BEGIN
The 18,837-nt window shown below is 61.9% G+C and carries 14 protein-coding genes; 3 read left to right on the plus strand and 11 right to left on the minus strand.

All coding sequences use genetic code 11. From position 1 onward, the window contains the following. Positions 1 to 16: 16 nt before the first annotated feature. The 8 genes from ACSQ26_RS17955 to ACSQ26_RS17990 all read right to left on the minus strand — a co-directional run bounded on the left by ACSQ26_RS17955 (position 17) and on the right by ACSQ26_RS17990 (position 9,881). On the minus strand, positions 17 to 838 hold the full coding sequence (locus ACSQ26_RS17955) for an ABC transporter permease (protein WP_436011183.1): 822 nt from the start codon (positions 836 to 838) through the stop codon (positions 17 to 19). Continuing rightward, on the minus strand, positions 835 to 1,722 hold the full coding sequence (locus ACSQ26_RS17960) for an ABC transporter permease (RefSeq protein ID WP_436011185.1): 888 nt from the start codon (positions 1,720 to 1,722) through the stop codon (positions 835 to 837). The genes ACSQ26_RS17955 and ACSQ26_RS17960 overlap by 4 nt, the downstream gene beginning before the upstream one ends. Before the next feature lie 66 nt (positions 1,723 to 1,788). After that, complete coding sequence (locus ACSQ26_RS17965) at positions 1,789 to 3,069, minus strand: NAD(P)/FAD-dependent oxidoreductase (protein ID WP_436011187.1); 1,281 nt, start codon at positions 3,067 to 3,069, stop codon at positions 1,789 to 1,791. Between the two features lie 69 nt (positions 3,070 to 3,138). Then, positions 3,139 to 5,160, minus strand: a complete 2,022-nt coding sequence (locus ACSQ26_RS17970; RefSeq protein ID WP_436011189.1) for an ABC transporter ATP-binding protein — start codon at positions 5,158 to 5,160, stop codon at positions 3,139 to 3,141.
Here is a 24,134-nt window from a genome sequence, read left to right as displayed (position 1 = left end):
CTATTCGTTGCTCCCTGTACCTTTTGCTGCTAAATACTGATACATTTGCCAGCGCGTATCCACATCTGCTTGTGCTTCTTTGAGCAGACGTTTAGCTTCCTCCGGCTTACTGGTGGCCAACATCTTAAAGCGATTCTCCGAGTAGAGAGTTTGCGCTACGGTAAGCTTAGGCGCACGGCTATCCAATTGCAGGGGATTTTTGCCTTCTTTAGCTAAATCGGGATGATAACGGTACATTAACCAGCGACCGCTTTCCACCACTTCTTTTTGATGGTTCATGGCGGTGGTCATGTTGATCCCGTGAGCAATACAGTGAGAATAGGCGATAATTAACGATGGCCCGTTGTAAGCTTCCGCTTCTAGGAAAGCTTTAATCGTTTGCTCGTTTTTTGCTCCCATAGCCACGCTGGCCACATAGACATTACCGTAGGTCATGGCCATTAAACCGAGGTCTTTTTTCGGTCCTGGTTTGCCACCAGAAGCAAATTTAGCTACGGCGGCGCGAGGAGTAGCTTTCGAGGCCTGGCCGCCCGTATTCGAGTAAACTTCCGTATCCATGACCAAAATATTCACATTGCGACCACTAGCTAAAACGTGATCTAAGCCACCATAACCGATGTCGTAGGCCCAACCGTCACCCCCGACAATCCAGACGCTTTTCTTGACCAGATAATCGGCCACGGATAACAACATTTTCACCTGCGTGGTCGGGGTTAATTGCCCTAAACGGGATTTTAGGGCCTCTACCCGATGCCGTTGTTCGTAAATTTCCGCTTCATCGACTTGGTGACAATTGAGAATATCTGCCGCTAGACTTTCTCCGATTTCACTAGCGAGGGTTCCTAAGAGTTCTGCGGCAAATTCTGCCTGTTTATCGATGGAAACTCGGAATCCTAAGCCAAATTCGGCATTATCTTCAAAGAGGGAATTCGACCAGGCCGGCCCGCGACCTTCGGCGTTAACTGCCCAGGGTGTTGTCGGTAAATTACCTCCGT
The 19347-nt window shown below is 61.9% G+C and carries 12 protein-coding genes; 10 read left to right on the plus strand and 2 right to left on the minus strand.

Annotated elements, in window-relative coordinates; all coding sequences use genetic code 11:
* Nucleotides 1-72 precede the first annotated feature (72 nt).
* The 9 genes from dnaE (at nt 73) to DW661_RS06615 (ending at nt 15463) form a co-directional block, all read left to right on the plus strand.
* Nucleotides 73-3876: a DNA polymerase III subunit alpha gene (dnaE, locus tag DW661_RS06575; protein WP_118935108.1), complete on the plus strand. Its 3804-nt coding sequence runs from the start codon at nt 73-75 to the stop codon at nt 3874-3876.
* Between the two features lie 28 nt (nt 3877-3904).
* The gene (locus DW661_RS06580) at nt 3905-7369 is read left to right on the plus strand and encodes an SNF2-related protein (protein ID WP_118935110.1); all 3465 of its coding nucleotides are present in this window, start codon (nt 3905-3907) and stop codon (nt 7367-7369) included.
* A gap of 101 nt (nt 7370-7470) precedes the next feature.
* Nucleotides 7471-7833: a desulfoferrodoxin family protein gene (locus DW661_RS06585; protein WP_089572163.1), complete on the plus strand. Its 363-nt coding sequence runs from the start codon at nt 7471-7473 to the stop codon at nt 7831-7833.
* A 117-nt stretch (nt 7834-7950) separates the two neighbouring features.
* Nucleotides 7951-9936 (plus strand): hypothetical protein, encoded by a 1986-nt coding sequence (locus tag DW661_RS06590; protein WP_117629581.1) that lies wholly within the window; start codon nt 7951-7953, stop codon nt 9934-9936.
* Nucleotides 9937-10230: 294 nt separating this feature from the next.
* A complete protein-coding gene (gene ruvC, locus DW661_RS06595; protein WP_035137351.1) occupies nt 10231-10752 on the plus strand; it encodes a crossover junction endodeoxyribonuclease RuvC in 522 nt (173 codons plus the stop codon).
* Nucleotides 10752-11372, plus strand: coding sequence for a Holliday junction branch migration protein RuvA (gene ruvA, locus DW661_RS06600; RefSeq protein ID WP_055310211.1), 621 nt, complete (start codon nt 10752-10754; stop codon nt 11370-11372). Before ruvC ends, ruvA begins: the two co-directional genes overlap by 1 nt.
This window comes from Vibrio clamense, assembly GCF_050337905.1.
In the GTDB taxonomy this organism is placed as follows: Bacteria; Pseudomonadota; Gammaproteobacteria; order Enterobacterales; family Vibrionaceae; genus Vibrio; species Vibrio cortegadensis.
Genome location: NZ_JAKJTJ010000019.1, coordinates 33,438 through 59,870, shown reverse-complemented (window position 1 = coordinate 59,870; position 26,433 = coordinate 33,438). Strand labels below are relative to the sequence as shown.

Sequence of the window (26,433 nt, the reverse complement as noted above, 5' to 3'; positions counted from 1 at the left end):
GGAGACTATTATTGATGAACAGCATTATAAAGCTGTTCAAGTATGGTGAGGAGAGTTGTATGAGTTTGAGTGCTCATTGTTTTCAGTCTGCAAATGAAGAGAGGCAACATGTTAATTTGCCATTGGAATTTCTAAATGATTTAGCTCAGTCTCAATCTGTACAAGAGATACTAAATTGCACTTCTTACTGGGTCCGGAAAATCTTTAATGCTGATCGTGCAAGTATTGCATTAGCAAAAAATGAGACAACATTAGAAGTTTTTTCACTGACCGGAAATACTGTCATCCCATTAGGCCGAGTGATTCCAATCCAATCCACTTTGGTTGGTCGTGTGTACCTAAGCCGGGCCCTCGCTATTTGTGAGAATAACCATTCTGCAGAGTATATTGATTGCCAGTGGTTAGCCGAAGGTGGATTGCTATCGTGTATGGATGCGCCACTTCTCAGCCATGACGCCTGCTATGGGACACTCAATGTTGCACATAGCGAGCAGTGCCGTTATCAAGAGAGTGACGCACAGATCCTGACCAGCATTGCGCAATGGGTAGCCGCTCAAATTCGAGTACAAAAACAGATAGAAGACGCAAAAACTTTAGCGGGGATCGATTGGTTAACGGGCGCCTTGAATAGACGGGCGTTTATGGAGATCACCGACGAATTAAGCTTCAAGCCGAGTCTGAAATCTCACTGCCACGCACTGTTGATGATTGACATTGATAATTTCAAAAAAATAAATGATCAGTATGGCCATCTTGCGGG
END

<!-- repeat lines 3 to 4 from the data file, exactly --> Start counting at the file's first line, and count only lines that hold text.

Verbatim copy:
Here is a 24,134-nt window from a genome sequence, read left to right as displayed (position 1 = left end):
CTATTCGTTGCTCCCTGTACCTTTTGCTGCTAAATACTGATACATTTGCCAGCGCGTATCCACATCTGCTTGTGCTTCTTTGAGCAGACGTTTAGCTTCCTCCGGCTTACTGGTGGCCAACATCTTAAAGCGATTCTCCGAGTAGAGAGTTTGCGCTACGGTAAGCTTAGGCGCACGGCTATCCAATTGCAGGGGATTTTTGCCTTCTTTAGCTAAATCGGGATGATAACGGTACATTAACCAGCGACCGCTTTCCACCACTTCTTTTTGATGGTTCATGGCGGTGGTCATGTTGATCCCGTGAGCAATACAGTGAGAATAGGCGATAATTAACGATGGCCCGTTGTAAGCTTCCGCTTCTAGGAAAGCTTTAATCGTTTGCTCGTTTTTTGCTCCCATAGCCACGCTGGCCACATAGACATTACCGTAGGTCATGGCCATTAAACCGAGGTCTTTTTTCGGTCCTGGTTTGCCACCAGAAGCAAATTTAGCTACGGCGGCGCGAGGAGTAGCTTTCGAGGCCTGGCCGCCCGTATTCGAGTAAACTTCCGTATCCATGACCAAAATATTCACATTGCGACCACTAGCTAAAACGTGATCTAAGCCACCATAACCGATGTCGTAGGCCCAACCGTCACCCCCGACAATCCAGACGCTTTTCTTGACCAGATAATCGGCCACGGATAACAACATTTTCACCTGCGTGGTCGGGGTTAATTGCCCTAAACGGGATTTTAGGGCCTCTACCCGATGCCGTTGTTCGTAAATTTCCGCTTCATCGACTTGGTGACAATTGAGAATATCTGCCGCTAGACTTTCTCCGATTTCACTAGCGAGGGTTCCTAAGAGTTCTGCGGCAAATTCTGCCTGTTTATCGATGGAAACTCGGAATCCTAAGCCAAATTCGGCATTATCTTCAAAGAGGGAATTCGACCAGGCCGGCCCGCGACCTTCGGCGTTAACTGCCCAGGGTGTTGTCGGTAAATTACCTCCGT